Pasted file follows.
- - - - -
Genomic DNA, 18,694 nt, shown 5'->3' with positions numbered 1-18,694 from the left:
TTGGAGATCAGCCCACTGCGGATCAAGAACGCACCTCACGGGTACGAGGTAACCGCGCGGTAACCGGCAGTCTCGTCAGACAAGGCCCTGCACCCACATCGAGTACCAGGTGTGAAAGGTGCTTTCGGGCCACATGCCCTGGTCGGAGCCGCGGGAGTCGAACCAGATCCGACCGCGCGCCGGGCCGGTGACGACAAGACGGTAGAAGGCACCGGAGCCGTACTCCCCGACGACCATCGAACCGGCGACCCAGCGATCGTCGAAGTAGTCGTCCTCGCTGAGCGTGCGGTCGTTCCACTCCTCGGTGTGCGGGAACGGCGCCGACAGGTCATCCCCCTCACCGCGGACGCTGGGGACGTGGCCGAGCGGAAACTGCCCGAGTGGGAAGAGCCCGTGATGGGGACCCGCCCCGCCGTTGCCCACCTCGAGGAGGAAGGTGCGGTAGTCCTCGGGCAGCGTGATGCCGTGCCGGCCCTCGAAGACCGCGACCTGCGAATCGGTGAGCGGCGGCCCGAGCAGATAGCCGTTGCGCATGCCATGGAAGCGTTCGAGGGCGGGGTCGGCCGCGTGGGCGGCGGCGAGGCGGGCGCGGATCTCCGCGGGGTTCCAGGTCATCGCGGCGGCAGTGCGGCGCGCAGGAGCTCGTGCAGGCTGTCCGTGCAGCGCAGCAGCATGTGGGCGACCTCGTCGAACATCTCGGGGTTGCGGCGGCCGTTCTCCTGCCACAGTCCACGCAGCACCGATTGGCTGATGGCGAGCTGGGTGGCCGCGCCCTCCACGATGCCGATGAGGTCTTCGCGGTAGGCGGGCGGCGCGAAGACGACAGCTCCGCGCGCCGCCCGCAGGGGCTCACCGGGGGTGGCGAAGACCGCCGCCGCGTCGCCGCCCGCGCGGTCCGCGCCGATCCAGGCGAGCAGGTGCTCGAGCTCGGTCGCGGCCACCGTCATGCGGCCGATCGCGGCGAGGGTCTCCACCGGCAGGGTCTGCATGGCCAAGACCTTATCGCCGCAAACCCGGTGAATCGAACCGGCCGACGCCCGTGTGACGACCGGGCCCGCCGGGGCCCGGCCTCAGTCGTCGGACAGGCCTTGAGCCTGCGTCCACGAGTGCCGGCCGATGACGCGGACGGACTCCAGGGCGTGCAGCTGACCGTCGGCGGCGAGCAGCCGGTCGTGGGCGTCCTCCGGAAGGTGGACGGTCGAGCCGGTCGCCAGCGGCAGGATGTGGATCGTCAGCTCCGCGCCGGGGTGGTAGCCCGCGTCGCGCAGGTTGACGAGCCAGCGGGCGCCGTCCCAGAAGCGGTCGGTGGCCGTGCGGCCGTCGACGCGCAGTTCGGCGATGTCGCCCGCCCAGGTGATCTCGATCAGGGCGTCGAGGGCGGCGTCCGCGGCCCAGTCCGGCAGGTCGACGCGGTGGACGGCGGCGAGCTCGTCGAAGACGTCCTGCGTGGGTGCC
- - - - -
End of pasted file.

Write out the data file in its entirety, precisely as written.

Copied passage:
Genomic DNA, 18,694 nt, shown 5'->3' with positions numbered 1-18,694 from the left:
TTGGAGATCAGCCCACTGCGGATCAAGAACGCACCTCACGGGTACGAGGTAACCGCGCGGTAACCGGCAGTCTCGTCAGACAAGGCCCTGCACCCACATCGAGTACCAGGTGTGAAAGGTGCTTTCGGGCCACATGCCCTGGTCGGAGCCGCGGGAGTCGAACCAGATCCGACCGCGCGCCGGGCCGGTGACGACAAGACGGTAGAAGGCACCGGAGCCGTACTCCCCGACGACCATCGAACCGGCGACCCAGCGATCGTCGAAGTAGTCGTCCTCGCTGAGCGTGCGGTCGTTCCACTCCTCGGTGTGCGGGAACGGCGCCGACAGGTCATCCCCCTCACCGCGGACGCTGGGGACGTGGCCGAGCGGAAACTGCCCGAGTGGGAAGAGCCCGTGATGGGGACCCGCCCCGCCGTTGCCCACCTCGAGGAGGAAGGTGCGGTAGTCCTCGGGCAGCGTGATGCCGTGCCGGCCCTCGAAGACCGCGACCTGCGAATCGGTGAGCGGCGGCCCGAGCAGATAGCCGTTGCGCATGCCATGGAAGCGTTCGAGGGCGGGGTCGGCCGCGTGGGCGGCGGCGAGGCGGGCGCGGATCTCCGCGGGGTTCCAGGTCATCGCGGCGGCAGTGCGGCGCGCAGGAGCTCGTGCAGGCTGTCCGTGCAGCGCAGCAGCATGTGGGCGACCTCGTCGAACATCTCGGGGTTGCGGCGGCCGTTCTCCTGCCACAGTCCACGCAGCACCGATTGGCTGATGGCGAGCTGGGTGGCCGCGCCCTCCACGATGCCGATGAGGTCTTCGCGGTAGGCGGGCGGCGCGAAGACGACAGCTCCGCGCGCCGCCCGCAGGGGCTCACCGGGGGTGGCGAAGACCGCCGCCGCGTCGCCGCCCGCGCGGTCCGCGCCGATCCAGGCGAGCAGGTGCTCGAGCTCGGTCGCGGCCACCGTCATGCGGCCGATCGCGGCGAGGGTCTCCACCGGCAGGGTCTGCATGGCCAAGACCTTATCGCCGCAAACCCGGTGAATCGAACCGGCCGACGCCCGTGTGACGACCGGGCCCGCCGGGGCCCGGCCTCAGTCGTCGGACAGGCCTTGAGCCTGCGTCCACGAGTGCCGGCCGATGACGCGGACGGACTCCAGGGCGTGCAGCTGACCGTCGGCGGCGAGCAGCCGGTCGTGGGCGTCCTCCGGAAGGTGGACGGTCGAGCCGGTCGCCAGCGGCAGGATGTGGATCGTCAGCTCCGCGCCGGGGTGGTAGCCCGCGTCGCGCAGGTTGACGAGCCAGCGGGCGCCGTCCCAGAAGCGGTCGGTGGCCGTGCGGCCGTCGACGCGCAGTTCGGCGATGTCGCCCGCCCAGGTGATCTCGATCAGGGCGTCGAGGGCGGCGTCCGCGGCCCAGTCCGGCAGGTCGACGCGGTGGACGGCGGCGAGCTCGTCGAAGACGTCCTGCGTGGGTGCC